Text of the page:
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A tamatebako (玉手箱) "jeweled hand box", "jewel box", "jeweled box", "treasure box", "casket", etc., is the name of a mysterious box that in the Japanese folk tale "Urashima Tarō", a parting gift that the fisherman Urashima Tarō receives from mistress of the sea (Otohime), after his stay at the Dragon Palace (or Hōrai), to which he was invited after saving a turtle.

Katami no hako "memento box" is another name by which the box is referred to in the tale.

Tamakushige "comb box" is the name that occurs in earlier precursors, such as the anecdote of Ura-no-Shimako (Urashima-no-ko) in the Fudoki of Tango Province and the Manyōshū (8th century). The term tamatebako was first employed in reference to the tale in a quoted poem in Otogizōshi.

Etymology and aliases[edit]

tamatebako is literally rendered "jewel-hand-box"[1] but sometimes it is seen as not imparting any special meaning and translated as "casket". It was glossed as meaning a "beautiful box" by McKeon.[2]

The first instance of its use is the Urashima tale is in an inserted poem in the Otogizōshi.[3] And there seems to be a double entendre word-play since tama can mean "jewel" or "soul".[4]

The box also referred to as katami no hako (かたみのはこ)[a] "memento box" in Otogizōshi texts.[5]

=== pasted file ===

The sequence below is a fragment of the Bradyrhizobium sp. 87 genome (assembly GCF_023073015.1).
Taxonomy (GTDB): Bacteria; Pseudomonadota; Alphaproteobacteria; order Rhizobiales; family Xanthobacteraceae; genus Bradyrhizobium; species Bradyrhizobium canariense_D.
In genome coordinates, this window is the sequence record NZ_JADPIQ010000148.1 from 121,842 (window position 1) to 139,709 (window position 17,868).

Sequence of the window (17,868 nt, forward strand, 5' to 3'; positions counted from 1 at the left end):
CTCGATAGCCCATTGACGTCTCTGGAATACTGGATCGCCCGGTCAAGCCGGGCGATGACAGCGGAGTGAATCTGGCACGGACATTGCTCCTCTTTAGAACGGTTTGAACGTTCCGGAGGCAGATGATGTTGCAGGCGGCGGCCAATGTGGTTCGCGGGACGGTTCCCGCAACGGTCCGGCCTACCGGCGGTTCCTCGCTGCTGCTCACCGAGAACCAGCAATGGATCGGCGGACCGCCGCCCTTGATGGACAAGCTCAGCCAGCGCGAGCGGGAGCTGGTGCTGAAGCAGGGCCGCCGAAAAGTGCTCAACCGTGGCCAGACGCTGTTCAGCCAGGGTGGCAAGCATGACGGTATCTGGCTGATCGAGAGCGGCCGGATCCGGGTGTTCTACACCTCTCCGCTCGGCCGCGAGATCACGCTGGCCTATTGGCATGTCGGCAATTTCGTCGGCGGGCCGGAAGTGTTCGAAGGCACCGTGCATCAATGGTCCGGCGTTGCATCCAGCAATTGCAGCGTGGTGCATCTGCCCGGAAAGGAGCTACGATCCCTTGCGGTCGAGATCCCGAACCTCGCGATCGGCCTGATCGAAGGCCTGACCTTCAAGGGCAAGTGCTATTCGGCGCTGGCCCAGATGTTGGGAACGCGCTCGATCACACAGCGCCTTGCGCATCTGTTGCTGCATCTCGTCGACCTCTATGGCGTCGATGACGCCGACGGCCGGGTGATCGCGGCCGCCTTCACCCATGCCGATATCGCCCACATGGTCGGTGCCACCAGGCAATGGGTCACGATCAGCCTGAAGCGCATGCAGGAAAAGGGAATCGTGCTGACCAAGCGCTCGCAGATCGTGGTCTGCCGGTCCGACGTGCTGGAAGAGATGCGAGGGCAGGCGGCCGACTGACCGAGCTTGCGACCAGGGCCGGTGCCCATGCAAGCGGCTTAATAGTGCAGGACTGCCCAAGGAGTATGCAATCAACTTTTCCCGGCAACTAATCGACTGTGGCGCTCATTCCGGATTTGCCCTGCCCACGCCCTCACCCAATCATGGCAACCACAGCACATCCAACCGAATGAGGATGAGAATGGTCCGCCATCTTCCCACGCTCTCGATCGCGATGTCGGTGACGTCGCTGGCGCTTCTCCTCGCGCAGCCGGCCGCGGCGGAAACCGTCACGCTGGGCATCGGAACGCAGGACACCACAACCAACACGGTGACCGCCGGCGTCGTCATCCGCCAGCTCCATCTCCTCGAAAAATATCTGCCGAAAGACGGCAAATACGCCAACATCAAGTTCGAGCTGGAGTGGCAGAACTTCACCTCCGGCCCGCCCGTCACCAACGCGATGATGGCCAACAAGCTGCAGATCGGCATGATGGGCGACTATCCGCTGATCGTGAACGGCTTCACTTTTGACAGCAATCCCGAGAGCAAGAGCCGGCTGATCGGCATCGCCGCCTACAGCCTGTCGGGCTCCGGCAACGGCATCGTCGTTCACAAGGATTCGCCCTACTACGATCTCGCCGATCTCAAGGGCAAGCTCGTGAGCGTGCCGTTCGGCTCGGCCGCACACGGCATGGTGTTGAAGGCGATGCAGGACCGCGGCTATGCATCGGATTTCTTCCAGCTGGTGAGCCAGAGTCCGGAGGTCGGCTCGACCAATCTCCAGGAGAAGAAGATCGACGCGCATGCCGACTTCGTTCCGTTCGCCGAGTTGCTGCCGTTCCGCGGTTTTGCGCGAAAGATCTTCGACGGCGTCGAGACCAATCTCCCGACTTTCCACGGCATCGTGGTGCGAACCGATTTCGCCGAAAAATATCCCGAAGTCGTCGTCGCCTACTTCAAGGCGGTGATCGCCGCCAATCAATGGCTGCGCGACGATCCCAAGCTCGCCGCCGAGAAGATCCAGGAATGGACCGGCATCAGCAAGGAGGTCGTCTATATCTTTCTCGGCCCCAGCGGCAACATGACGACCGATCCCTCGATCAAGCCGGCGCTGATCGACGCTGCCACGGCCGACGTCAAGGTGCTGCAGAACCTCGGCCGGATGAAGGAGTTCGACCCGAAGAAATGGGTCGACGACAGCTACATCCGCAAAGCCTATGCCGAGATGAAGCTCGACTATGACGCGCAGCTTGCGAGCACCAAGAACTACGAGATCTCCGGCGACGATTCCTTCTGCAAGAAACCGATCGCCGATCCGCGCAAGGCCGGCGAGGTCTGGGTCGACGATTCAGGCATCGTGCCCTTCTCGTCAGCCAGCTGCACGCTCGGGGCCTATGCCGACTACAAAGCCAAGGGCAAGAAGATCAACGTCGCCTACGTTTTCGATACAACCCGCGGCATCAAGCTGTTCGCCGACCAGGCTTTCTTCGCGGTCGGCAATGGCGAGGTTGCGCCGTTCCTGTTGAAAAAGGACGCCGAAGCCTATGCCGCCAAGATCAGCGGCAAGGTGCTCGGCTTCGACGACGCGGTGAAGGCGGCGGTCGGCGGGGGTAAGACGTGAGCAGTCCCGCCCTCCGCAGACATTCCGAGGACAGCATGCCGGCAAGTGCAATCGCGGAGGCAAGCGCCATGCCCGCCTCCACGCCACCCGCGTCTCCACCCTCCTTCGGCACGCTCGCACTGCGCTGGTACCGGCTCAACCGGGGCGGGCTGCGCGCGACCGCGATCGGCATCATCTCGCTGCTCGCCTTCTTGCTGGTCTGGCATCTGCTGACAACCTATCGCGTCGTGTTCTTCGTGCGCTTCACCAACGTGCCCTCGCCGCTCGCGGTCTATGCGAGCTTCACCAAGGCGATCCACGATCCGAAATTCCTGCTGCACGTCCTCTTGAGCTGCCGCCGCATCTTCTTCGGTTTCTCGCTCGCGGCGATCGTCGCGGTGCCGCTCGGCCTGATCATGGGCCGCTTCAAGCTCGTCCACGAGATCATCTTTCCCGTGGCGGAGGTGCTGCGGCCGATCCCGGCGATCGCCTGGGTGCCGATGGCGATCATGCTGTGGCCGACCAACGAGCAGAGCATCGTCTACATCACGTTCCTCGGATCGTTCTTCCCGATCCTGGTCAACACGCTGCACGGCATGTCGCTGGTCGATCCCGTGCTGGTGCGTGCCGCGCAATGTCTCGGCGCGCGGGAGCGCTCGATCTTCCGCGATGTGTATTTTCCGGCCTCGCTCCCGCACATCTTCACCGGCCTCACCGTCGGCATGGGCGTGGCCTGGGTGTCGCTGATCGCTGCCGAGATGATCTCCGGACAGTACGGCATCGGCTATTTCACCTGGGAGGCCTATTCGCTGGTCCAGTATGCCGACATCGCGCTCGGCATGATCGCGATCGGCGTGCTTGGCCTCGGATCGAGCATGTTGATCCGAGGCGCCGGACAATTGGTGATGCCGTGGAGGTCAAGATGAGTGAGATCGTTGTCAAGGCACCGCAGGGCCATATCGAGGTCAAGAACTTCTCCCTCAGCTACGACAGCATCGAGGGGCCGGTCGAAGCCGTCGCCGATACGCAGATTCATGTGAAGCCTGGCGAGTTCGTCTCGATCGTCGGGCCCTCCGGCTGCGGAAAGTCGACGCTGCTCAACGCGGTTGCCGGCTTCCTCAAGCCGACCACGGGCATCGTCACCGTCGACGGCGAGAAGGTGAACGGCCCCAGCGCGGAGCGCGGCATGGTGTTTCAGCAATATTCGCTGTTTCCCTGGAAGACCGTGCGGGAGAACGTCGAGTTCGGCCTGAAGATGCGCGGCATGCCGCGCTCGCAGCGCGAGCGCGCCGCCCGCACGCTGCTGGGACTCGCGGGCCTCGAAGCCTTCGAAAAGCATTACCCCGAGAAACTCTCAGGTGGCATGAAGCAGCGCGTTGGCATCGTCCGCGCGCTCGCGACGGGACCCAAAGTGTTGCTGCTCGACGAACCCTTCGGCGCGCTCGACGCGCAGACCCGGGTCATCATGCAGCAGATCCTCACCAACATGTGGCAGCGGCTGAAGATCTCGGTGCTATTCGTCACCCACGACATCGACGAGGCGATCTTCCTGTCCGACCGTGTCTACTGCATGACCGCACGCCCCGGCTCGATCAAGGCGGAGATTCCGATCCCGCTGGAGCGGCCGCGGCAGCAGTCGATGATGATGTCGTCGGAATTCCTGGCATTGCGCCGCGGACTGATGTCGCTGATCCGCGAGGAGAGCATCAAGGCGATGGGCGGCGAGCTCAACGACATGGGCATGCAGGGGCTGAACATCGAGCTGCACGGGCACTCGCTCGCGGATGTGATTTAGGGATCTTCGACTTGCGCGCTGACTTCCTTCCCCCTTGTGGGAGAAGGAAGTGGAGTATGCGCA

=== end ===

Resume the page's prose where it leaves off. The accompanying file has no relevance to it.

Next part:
Modern version[edit]

The tamatebako appears in the story of "Urashima Tarō", whose modern version are generally all based on the national textbook. [6] It is told that Urashima Tarō the fisherman was invited to a sea palace (Ryūgū or Dragon Palace) by the princess (Otohime) after saving a turtle.[7][8] He spent a number of days,[b] fed and entertained [c] and upon his leaving received the tamatebako ("treasure box"[9]) with explicit instructions to never open the box. When he returned, his parents had died and he recognized no one. In dismay he forgot the princess's caution. When he opened the tamatebako, a white puff of smoke escaped, and he was transformed into an old, white haired man.[7]

It is understood during the short time he spent at the Dragon Palace, many years had elapsed in the world back home. Otohime had stored his old age away in the tamatebako, which Urashima Tarō released.[citation needed]

Seki's variant[edit]

three-tiered jeweled hand-box (三重ねの玉手箱, mikasane no tamatebako) is given to Urashima Tarō and the princess actually encourages him to use it in the moment of need. This is what occurs in "Urashima Taro" variant collected by Keigo Seki, a telling from Nakatado District, Kagawa.[10]

When he opened the lid of the box, the first box contained crane's feather; the second box issued a puff of white smoke that transformed him into an old man; the third box held a mirror for him to look at himself. The feather from the first box then fastened itself on his back, now transforming Urashima into a crane, and the princess appeared in the guise of a turtle to see him.[10]

A version with the three-tiered "Tamatebako" (jeweled hand-box) was also published in English by the Japanese foreign ministry in 1969.[11]

Early versions[edit]

The box is referred to as tamakushige (玉櫛笥 / 玉匣) "comb box" in a precursor tale, recorded as historical in the Fudoki of Tango Province, where the principal charcter is known by the slightly different name, Ura-no-Shimako, and the female identifies herself as a member of the immortals.[12]